Have you ever ended up somewhere with no clear idea of how you got there? Maybe not just on a road, but in your family, congregation, career or community? While rolling through routines, the landscapes of home, office, school, church, forest, city and towns can blur around me. The familiar topography includes hills of to-do lists, but I tell myself it’s manageable. I’m on automatic. And I forget that it’s all holy terrain.
Then there’s a day—much like Ash Wednesday—when I go to microwave my tea, which cooled while I was typing. I’m thinking of a fractured relationship with someone I don’t often see, someone I care about deeply, but whose barbed comments hook me. Regardless of my response, I always feel stunned and slow, gills open, stuck, doubting that this can ever work out. That day, without looking, I open the refrigerator for a bagel, expecting the usual. Unbeknownst to me, the hinges have cracked. Suddenly I’m unsure of my location. I realize that I am crouching, holding up two surprisingly heavy freezer and refrigerator doors, and my thumb is swelling.
Later, in my car, I find a bookmark with words a wise woman offered me months ago: “Every challenge is an opportunity for growth.” I let her words soak in. Doubt is my biggest challenge, I realize. Could I “listen to the voice of doubt in Easter, too,” as Liv Larson Andrews suggests (p. 21)?
Doubt is an obstacle. Consider the inventions not made, the books not written, the phones not dialed, the emails not sent. We didn’t think we could, or we didn’t think it would help, or we stopped hoping—because doors that should open, fall on us.
Two years ago, my youngest son, Jacob, a soccer player, was chosen to be goalie for the first time. He protested: It was his birthday; he’d never done it before; he was afraid. But they still needed him to serve. At the end of the game, Jacob said mournfully, “But I prayed! And I still got scored on! Does God not love me?”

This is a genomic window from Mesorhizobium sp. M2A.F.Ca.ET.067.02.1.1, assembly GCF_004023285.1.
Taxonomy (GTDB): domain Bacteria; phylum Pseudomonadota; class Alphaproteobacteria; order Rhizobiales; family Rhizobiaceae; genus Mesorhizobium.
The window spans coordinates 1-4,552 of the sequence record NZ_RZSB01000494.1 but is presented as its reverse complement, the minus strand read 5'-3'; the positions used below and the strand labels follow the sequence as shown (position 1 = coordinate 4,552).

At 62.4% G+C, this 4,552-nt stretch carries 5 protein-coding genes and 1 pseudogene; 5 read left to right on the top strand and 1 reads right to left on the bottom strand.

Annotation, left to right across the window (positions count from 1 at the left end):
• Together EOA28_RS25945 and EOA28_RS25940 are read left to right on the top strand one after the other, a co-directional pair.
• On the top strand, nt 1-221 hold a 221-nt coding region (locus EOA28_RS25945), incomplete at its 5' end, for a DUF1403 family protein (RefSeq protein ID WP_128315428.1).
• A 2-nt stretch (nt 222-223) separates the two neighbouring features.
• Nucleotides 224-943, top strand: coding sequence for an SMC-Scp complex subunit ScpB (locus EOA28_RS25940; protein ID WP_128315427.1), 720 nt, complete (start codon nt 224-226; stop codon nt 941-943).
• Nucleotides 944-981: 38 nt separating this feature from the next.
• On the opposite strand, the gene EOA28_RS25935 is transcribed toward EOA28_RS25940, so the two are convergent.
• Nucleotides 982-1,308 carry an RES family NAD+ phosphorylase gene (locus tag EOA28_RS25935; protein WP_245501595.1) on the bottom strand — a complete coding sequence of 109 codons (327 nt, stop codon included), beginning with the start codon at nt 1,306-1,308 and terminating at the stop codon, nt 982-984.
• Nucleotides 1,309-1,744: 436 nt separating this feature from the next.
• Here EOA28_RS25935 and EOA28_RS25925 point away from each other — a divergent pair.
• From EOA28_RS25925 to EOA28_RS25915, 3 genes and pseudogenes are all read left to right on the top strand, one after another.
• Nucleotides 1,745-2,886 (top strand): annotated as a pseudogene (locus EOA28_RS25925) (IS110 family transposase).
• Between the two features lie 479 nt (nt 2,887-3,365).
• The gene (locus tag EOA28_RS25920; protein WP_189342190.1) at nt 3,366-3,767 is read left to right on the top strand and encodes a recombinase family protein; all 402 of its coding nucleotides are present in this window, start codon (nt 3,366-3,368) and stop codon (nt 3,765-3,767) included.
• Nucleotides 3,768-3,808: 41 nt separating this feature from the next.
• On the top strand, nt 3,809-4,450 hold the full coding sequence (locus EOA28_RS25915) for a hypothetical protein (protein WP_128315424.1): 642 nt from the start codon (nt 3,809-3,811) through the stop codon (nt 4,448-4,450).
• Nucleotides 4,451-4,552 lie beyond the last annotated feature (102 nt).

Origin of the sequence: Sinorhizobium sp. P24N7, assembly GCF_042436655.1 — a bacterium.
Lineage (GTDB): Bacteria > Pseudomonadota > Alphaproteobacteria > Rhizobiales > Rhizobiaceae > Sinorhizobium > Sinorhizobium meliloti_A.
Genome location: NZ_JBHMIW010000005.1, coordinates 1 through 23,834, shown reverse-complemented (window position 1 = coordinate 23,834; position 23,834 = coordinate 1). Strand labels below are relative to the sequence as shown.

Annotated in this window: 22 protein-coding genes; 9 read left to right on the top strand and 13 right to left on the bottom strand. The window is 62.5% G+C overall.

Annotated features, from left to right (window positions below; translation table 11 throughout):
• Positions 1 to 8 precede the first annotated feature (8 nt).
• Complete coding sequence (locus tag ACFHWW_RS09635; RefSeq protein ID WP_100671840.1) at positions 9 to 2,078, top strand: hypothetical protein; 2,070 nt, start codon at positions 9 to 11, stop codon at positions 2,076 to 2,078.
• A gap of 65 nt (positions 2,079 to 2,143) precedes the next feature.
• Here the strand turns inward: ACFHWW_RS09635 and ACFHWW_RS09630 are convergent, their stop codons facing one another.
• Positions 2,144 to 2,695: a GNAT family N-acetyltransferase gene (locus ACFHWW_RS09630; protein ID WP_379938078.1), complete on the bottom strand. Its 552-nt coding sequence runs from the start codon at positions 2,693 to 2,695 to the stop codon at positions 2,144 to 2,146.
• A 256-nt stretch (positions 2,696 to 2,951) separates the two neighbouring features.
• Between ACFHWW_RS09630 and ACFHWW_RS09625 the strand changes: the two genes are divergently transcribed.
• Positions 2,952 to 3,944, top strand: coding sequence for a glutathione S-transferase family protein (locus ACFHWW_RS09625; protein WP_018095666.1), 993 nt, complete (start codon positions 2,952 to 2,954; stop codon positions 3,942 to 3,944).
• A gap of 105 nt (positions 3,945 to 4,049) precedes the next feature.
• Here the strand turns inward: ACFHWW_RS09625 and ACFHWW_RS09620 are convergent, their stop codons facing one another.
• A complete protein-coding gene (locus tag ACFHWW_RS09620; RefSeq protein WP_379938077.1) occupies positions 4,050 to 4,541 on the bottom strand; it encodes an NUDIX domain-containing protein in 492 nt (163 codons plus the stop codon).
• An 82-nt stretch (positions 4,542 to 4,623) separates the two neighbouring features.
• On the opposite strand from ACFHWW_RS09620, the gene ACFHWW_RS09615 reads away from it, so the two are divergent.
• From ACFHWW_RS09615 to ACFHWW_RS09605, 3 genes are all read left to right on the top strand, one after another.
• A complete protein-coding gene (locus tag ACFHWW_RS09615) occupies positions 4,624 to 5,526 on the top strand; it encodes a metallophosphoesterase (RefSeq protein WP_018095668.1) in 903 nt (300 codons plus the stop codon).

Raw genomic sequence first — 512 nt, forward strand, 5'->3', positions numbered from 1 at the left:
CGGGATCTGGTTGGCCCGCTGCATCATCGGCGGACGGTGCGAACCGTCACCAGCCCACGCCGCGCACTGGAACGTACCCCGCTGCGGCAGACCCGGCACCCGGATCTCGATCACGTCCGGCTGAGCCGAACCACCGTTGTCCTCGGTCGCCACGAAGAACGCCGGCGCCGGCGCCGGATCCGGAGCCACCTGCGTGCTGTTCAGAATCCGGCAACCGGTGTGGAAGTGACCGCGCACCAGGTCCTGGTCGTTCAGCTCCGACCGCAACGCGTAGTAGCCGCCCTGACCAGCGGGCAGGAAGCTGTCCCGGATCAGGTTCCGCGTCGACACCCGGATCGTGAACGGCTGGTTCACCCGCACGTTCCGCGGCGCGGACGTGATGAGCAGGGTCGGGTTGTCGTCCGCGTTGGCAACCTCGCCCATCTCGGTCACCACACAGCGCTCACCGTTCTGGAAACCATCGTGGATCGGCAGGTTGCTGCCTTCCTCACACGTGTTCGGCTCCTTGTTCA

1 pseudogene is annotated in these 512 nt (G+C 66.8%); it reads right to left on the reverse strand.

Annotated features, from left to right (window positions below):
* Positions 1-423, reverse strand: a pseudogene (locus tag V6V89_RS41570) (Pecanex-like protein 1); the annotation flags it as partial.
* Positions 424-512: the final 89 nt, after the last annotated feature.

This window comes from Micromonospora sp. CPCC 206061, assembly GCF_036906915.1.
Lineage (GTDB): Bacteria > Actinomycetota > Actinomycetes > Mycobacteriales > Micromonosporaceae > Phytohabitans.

As we walk through life, from Lent to Easter, we often doubt God’s purpose. We keep tally of goals made and lost. We measure the latitude and the longitude of our positions, relative to those of others. But it is not about measurements or keeping score. For God, it’s more about what we’re becoming. We don’t grow into better goalies without some balls coming at us, some doors falling off, some sideways comments.
Now Jacob is no longer afraid to be goalie. Someday the rest of us will get there, too, to a point where we can say, “It’s OK. It’s just balls coming at me. It’s just a statement someone made. It’s cool, even if I didn’t block it the way I wanted to.”
“In vulnerable times and places, we have the choice of being a light for others—or crumbling,” writes Lindsay Hardin Freeman (p. 32).
Doubt goes with us on our journey. Often, it doesn’t leave us even when we get to Easter. But doubt isn’t strong enough to keep Jesus in the grave. Jesus is risen, even though those closest to him denied him, doubted him and locked their doors.
Even if we lock our doors, Jesus shows up. And he doesn’t just show up. He lets us, with Thomas (the Doubter), feel how his wounds connect with our pain and doubt.
As Liv Larson Andrews (p. 23) puts it, “we see that no brokenness of our own—no darkness, pain, distance or loneliness—can ever sever our connection to God.”
Elizabeth Hunter is editor of Gather.